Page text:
“When you have a man like Jeff Sessions stand at a podium in front of people AND cameras and literally say out loud that ‘good people don’t smoke marijuana,’ . . . all I hear is ‘my family owned slaves.’ Seriously. And that’s who runs your government in the back room. Men like Sessions.”
This isn’t the way you’d expect the conversation to go. Our neighbors to the north are supposed to be meticulously mild-mannered, agreeable almost to a fault—if you buy into stereotypes, anyway.
“Canadians are very passive fucking fence-sitters. We don’t want to ruffle anybody’s feathers.” Well, apparently Terry buys it, but he’s not exactly embracing it. Don’t get the wrong idea; he’s incredibly personable. But there’s this fire within him that seems to burn away the soft edges his fellow citizens possess—and the Canadian winter isn’t going to be snuffing it out anytime soon.
The conversation wasn’t intended to slide straight into the rocky terrain of political theater, but sometimes a digression is healthy. It’s good to know how people perceive us from the outside. And Terry’s not just rattling off mindless left-of-center catechisms. He’s paying close attention.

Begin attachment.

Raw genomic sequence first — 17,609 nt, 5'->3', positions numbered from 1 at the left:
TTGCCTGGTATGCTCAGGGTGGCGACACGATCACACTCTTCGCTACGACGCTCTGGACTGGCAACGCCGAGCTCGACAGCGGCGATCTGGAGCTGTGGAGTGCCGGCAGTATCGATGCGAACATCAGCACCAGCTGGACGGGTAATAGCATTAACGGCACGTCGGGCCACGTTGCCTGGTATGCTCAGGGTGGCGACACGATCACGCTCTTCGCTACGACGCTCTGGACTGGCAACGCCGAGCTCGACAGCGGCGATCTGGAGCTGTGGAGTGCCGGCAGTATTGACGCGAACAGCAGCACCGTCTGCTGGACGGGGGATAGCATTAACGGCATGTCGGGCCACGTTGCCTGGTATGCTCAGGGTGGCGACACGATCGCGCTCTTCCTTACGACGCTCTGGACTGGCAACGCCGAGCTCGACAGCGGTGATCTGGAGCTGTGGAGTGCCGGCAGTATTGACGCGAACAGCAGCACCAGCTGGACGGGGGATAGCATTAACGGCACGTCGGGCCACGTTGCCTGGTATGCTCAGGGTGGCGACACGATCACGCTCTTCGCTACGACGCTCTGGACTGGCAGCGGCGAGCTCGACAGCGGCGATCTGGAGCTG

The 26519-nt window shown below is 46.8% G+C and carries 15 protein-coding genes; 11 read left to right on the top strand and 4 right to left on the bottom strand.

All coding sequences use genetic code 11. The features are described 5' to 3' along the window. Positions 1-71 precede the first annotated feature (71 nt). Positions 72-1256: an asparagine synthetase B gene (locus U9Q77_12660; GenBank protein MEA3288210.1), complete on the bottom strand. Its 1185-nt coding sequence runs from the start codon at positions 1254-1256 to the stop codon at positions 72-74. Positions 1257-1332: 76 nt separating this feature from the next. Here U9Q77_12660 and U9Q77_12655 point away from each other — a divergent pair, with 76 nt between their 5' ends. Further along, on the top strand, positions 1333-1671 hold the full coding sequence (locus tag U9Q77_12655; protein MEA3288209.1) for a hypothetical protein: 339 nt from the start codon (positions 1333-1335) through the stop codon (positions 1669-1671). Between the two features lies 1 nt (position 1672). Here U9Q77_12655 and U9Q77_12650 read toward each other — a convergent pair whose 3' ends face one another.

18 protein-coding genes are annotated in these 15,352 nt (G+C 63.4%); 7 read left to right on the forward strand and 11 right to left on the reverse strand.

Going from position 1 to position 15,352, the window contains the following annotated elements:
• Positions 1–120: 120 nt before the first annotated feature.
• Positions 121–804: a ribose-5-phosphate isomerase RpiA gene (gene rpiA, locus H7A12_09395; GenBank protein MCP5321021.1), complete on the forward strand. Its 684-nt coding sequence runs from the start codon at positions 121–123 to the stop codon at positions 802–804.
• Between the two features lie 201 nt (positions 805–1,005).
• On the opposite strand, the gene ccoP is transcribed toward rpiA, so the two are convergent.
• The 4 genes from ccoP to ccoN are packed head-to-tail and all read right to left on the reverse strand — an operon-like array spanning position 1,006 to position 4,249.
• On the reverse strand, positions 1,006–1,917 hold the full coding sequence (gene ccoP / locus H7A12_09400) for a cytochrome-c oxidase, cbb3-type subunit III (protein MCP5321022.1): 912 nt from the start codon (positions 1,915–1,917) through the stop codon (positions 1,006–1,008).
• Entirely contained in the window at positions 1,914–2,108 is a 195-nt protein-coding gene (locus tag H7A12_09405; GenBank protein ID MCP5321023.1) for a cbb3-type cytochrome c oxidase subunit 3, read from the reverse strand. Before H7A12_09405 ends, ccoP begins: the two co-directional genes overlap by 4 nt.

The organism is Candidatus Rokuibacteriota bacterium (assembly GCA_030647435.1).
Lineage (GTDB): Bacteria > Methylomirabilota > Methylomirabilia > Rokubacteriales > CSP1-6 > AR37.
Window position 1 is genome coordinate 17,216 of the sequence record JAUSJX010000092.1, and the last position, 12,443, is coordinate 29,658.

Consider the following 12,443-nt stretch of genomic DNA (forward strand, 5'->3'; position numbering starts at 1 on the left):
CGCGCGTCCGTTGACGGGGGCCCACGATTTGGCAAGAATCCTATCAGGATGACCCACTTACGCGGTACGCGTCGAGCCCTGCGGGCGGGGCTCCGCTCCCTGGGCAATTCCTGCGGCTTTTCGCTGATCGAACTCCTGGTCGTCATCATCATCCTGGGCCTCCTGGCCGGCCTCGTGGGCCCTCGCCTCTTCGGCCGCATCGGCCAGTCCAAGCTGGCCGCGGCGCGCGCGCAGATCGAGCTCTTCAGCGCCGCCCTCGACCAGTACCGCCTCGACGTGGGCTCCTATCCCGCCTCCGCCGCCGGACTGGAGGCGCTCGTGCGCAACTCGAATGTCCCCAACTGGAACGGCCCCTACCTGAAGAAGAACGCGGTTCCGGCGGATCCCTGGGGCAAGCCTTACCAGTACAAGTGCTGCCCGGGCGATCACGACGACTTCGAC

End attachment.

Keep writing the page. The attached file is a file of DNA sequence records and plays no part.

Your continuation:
“I watch more American politics than I do Canadian,” he qualifies, “just because it’s easy for me to dictate what happens here. It’s almost fucking scripted. Your shit is like a reality show . . .”
We’re sitting in patio chairs outside his two businesses, Viscous Vapors and The Downstem. They’re side-by-side on the main drag of Brockville, Ontario, a small, but unforgettable town on the St. Lawrence River halfway between Montreal and Toronto, part burgeoning tourist destination and part sleepy retirement community. If we crane our necks, we can see the edge of upstate New York.
As we sit there, attempting to discuss business, but continually slipping back into geo-socio-political rants (Did you know that Canadians make it a point to wear their flag when travelling abroad to avoid being mistaken as Americans?), Terry’s customers file past. He greets each of them warmly, most of them by name, all of them with a welcoming smile. The interruptions prove useful. For while our short attention spans hamper my mission in collecting useful information, these interactions fill in the gap handily. I can witness his business model playing out.
These customers aren’t the rank and file fringe factory miscreants so often associated with the trade. They’re regular, every day people; young and old.
“We want to be an adequate place for somebody to go like my mom or my grandmother who could go to the doctor tomorrow and end up with a marijuana script,” he remarks. “We want to be a place that’s comfortable for them. That’s not the business model that’s been around since the 70s, you know, that tie-dye, Bob Marley, weed leaf, dread locks, patchouli oil, but that business model’s dying.”